Using solvents of lower boiling point such that the boiling point of the solvent is 25░ C. to 165░ C. provides an invention embodiment. Alternatively, the solvents boiling point is decreased such that the boiling point of the solvent is 40░ C. to 100░ C.
Other embodiments are provided by each of the following:
In some embodiments, the stent is a self-expandable stent in its relaxed state before the coating step. In some embodiments, the stent is a balloon-expandable stent, and the stent is expanded to as large a degree as possible consistent with substantially returning the stent to the unexpanded state before the coating step.
In one invention embodiment, a covered stent is formed using a spray process. By appropriately adjusting the spray process parameters, the polymer coating can be made to cobweb between the stent struts. This forms a structure akin to spunbonded, non-woven fabrics.
A particular configuration for a covered stent and a means to make this construct by a spray process is disclosed. This covered stent is made using the phenomena of cobwebbing with stent coverage. Similar polymers can also be coated in a conformal way, without cobwebbing. Adjusting the process conditions can vary the degree of cobwebbing. One can go from a stent with low coverage to one that is completely covered. At the level of the struts 30, in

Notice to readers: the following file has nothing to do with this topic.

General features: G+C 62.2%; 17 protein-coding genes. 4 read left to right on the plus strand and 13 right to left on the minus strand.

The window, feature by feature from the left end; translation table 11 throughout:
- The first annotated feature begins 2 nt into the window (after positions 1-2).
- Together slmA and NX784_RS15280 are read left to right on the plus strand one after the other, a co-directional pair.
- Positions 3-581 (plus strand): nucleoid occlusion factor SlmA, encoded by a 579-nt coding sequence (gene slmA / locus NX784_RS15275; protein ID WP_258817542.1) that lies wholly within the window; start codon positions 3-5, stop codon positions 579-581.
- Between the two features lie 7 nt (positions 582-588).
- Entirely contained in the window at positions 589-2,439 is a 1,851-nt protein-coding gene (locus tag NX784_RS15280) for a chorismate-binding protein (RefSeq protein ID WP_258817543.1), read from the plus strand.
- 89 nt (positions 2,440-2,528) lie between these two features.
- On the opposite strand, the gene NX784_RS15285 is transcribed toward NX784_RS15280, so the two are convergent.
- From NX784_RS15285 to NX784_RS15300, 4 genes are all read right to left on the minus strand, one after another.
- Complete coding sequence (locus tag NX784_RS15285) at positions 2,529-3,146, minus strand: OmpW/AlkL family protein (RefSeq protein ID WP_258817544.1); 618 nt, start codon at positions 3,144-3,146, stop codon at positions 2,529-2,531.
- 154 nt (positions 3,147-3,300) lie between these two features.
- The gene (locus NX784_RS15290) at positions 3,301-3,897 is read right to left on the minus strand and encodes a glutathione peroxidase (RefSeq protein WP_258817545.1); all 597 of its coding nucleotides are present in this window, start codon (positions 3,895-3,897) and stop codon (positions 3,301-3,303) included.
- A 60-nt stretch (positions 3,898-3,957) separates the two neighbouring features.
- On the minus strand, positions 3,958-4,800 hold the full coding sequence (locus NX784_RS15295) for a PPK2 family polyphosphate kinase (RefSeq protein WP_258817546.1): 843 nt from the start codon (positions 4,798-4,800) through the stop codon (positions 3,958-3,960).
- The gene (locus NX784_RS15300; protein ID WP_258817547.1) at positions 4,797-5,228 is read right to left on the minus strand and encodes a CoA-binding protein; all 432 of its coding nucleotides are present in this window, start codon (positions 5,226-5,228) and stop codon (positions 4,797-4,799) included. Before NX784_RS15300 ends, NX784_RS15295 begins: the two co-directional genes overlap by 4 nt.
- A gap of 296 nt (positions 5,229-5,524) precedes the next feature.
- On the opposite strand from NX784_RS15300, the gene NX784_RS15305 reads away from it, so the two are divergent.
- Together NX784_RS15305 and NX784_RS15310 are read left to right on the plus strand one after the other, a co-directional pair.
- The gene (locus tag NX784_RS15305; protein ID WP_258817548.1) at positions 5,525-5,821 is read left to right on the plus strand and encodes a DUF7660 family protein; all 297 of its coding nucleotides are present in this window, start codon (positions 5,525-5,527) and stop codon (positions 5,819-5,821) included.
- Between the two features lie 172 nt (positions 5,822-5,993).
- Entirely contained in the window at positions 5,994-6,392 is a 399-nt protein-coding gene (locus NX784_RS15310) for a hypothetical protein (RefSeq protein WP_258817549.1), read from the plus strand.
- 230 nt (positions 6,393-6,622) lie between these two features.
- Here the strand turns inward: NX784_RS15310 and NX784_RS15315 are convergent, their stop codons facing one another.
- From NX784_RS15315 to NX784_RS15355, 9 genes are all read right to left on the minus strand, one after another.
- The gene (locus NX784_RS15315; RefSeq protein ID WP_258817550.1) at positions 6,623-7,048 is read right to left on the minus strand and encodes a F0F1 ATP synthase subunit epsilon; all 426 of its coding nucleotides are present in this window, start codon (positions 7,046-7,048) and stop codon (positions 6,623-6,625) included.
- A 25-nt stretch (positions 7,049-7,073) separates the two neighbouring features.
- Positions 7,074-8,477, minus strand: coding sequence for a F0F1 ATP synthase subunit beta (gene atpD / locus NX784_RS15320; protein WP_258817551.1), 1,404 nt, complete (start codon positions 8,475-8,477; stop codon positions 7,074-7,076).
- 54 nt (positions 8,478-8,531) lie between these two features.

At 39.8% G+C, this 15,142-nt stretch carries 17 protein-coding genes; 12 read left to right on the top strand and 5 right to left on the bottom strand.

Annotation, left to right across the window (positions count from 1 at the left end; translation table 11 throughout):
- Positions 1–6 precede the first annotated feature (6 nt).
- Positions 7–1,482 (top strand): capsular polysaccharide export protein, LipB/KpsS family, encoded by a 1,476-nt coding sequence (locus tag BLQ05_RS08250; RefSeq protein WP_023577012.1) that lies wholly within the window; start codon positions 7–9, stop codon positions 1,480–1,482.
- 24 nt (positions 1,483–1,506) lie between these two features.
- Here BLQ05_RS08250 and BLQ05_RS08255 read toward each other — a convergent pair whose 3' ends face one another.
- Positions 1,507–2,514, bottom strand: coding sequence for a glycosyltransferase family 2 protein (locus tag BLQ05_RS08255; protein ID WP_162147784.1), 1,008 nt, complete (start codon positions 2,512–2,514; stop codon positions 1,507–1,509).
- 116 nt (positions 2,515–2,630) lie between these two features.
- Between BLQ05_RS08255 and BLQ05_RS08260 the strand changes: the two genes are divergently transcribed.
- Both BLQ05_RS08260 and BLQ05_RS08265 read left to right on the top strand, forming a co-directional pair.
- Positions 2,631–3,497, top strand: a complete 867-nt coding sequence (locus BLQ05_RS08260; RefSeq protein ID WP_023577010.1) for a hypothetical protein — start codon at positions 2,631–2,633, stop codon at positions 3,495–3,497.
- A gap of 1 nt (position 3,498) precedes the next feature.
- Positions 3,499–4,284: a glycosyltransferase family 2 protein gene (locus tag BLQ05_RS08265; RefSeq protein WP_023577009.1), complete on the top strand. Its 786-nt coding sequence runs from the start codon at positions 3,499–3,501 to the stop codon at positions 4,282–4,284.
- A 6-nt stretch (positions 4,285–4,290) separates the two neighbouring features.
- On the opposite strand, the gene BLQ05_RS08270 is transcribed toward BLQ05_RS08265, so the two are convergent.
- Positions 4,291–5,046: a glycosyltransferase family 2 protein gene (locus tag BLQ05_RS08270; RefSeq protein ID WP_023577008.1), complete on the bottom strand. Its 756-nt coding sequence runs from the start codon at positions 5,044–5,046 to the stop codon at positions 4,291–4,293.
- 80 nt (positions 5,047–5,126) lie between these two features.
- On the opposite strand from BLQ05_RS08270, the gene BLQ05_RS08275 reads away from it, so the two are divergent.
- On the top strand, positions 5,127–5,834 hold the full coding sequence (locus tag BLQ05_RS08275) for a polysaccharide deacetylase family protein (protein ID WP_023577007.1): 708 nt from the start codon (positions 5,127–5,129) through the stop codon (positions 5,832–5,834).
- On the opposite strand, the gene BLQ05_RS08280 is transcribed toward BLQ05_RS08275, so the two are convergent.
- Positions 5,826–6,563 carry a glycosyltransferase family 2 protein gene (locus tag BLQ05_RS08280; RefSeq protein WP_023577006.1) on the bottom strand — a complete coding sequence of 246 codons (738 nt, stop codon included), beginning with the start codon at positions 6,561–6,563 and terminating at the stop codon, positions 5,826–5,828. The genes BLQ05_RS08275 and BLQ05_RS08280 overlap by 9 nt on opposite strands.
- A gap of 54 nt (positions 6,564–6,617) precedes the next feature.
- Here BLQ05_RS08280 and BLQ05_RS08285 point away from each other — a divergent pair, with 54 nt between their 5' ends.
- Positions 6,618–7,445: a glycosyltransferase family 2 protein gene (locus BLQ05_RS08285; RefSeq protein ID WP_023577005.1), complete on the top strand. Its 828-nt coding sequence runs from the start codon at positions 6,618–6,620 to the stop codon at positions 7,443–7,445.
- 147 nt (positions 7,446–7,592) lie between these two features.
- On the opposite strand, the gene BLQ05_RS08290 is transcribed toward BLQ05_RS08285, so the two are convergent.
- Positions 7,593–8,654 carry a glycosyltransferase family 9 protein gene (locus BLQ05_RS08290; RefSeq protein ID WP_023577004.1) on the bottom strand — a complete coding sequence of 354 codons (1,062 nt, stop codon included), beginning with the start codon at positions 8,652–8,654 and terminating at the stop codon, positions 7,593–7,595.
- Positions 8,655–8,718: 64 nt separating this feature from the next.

In some embodiments, filaments 40 are substantially completely further inward than the surface 50. In some embodiments, filaments 40 occupy 10-90% of the areal space of cutouts 20. In other embodiments, filaments 40 occupy 20-80%, 30-70%, or 40-60% of the areal space of cutouts 20. For purposes of this disclosure, areal space is defined as the area of the cutout 20 measured at the surface 50. If filaments 40 occupy 50% of the areal space of cutouts 20, this means that filaments 40 block 50% of the space occupied by the cutout.
Portions of some embodiments of polymer filaments are less than 1 micron in diameter with interfilament spacings of 1-5 microns. These filaments and spacings are similar to those seen in ePTFE fabrics, which commonly compose stent covers. Generally, polymer filaments average from 0.1 microns to 100 microns; more narrowly, 0.2 microns to 80 microns or 0.5 microns to 20 microns. Also, the interfilament spacing generally averages from 0.2 microns to 50 microns; more narrowly, 0.5 microns to 25 microns or 0.5 microns to 10 microns.